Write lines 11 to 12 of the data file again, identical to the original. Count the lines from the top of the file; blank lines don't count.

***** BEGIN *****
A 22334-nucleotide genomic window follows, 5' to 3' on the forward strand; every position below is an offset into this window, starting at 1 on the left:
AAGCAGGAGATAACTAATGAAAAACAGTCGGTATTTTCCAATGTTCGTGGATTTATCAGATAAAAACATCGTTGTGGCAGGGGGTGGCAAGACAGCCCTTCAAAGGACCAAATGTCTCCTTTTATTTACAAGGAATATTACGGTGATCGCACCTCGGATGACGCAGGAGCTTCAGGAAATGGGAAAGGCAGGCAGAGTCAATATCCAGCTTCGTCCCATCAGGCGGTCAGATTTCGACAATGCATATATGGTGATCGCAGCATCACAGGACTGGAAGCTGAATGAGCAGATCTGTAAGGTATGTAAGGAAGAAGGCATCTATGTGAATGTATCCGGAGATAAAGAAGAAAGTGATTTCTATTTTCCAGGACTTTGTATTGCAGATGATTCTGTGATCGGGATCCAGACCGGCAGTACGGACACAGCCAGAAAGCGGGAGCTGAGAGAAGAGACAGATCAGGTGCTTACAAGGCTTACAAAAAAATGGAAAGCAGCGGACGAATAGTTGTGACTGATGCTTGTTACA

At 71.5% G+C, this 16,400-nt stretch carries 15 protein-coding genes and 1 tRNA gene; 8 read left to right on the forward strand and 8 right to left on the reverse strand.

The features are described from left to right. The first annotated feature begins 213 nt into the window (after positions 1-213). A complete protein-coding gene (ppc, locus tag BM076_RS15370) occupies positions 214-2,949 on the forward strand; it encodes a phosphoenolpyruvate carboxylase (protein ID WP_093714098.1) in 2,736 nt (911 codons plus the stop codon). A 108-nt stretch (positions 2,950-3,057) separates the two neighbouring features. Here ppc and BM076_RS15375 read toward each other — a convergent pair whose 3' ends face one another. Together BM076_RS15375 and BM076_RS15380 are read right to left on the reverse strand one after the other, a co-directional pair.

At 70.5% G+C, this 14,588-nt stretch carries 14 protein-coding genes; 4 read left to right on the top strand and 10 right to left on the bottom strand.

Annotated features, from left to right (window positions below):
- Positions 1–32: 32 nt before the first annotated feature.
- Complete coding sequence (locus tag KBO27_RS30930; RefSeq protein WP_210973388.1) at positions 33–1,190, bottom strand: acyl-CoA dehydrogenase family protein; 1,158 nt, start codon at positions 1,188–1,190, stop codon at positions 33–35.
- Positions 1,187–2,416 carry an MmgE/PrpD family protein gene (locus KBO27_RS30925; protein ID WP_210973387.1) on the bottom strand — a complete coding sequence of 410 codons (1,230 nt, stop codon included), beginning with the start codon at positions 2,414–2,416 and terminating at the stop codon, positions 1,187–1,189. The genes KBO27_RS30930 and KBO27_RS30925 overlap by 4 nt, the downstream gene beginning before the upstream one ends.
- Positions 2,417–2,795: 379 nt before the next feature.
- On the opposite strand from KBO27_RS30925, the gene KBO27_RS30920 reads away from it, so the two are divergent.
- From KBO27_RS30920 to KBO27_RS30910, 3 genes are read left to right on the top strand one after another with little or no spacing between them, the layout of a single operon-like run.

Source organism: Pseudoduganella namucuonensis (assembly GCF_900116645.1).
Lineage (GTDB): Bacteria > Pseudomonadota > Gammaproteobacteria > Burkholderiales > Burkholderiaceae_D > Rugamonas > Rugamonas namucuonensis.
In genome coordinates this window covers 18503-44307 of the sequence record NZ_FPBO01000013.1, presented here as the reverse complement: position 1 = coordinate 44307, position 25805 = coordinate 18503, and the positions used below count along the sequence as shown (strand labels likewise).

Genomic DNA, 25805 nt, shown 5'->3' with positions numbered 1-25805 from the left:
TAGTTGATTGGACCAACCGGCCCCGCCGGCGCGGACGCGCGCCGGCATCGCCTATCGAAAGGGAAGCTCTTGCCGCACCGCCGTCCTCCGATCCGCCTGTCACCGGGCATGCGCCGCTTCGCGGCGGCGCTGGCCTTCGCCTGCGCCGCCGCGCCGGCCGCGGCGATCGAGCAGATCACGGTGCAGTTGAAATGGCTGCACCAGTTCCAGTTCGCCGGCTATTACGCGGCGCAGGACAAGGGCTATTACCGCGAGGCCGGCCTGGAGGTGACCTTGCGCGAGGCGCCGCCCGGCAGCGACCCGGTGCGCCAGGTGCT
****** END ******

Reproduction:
- On the opposite strand from KBO27_RS30925, the gene KBO27_RS30920 reads away from it, so the two are divergent.
- From KBO27_RS30920 to KBO27_RS30910, 3 genes are read left to right on the top strand one after another with little or no spacing between them, the layout of a single operon-like run.